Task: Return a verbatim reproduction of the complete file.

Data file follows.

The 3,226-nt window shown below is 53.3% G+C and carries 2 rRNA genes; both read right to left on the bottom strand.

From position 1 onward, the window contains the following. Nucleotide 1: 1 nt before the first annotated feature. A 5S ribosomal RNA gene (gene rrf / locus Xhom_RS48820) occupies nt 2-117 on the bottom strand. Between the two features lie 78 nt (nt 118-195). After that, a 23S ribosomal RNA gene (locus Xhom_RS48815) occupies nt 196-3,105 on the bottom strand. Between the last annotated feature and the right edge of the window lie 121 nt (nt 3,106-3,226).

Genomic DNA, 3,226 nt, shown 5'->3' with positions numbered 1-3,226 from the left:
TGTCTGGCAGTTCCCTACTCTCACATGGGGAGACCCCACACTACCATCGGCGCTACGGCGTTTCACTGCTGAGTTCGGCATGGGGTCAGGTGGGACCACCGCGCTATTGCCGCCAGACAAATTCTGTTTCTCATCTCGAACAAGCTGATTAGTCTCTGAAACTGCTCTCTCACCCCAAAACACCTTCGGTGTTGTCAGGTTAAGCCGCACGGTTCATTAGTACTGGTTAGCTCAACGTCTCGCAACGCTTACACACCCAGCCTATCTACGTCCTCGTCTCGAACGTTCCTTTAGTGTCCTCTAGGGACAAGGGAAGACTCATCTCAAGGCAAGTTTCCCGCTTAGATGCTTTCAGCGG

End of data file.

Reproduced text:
The 3,226-nt window shown below is 53.3% G+C and carries 2 rRNA genes; both read right to left on the bottom strand.

From position 1 onward, the window contains the following. Nucleotide 1: 1 nt before the first annotated feature. A 5S ribosomal RNA gene (gene rrf / locus Xhom_RS48820) occupies nt 2-117 on the bottom strand. Between the two features lie 78 nt (nt 118-195). After that, a 23S ribosomal RNA gene (locus Xhom_RS48815) occupies nt 196-3,105 on the bottom strand. Between the last annotated feature and the right edge of the window lie 121 nt (nt 3,106-3,226).

Genomic DNA, 3,226 nt, shown 5'->3' with positions numbered 1-3,226 from the left:
TGTCTGGCAGTTCCCTACTCTCACATGGGGAGACCCCACACTACCATCGGCGCTACGGCGTTTCACTGCTGAGTTCGGCATGGGGTCAGGTGGGACCACCGCGCTATTGCCGCCAGACAAATTCTGTTTCTCATCTCGAACAAGCTGATTAGTCTCTGAAACTGCTCTCTCACCCCAAAACACCTTCGGTGTTGTCAGGTTAAGCCGCACGGTTCATTAGTACTGGTTAGCTCAACGTCTCGCAACGCTTACACACCCAGCCTATCTACGTCCTCGTCTCGAACGTTCCTTTAGTGTCCTCTAGGGACAAGGGAAGACTCATCTCAAGGCAAGTTTCCCGCTTAGATGCTTTCAGCGG